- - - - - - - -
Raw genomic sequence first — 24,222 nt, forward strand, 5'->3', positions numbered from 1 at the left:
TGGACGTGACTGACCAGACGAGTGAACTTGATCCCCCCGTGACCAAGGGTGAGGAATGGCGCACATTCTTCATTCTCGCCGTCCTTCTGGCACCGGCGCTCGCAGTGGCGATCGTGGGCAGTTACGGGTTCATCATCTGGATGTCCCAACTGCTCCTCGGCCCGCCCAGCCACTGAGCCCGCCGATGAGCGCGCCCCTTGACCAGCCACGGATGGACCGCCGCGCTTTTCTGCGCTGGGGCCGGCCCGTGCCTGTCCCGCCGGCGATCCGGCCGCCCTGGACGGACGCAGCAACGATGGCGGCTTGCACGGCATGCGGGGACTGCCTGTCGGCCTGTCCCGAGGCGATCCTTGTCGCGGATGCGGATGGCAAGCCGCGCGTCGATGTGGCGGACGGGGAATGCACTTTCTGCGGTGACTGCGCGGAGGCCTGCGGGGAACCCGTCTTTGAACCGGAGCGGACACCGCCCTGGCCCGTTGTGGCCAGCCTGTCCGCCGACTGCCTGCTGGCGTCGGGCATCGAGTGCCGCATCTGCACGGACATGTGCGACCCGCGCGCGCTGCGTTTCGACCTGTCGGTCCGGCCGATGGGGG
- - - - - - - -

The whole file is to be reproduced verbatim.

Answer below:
Raw genomic sequence first — 24,222 nt, forward strand, 5'->3', positions numbered from 1 at the left:
TGGACGTGACTGACCAGACGAGTGAACTTGATCCCCCCGTGACCAAGGGTGAGGAATGGCGCACATTCTTCATTCTCGCCGTCCTTCTGGCACCGGCGCTCGCAGTGGCGATCGTGGGCAGTTACGGGTTCATCATCTGGATGTCCCAACTGCTCCTCGGCCCGCCCAGCCACTGAGCCCGCCGATGAGCGCGCCCCTTGACCAGCCACGGATGGACCGCCGCGCTTTTCTGCGCTGGGGCCGGCCCGTGCCTGTCCCGCCGGCGATCCGGCCGCCCTGGACGGACGCAGCAACGATGGCGGCTTGCACGGCATGCGGGGACTGCCTGTCGGCCTGTCCCGAGGCGATCCTTGTCGCGGATGCGGATGGCAAGCCGCGCGTCGATGTGGCGGACGGGGAATGCACTTTCTGCGGTGACTGCGCGGAGGCCTGCGGGGAACCCGTCTTTGAACCGGAGCGGACACCGCCCTGGCCCGTTGTGGCCAGCCTGTCCGCCGACTGCCTGCTGGCGTCGGGCATCGAGTGCCGCATCTGCACGGACATGTGCGACCCGCGCGCGCTGCGTTTCGACCTGTCGGTCCGGCCGATGGGGG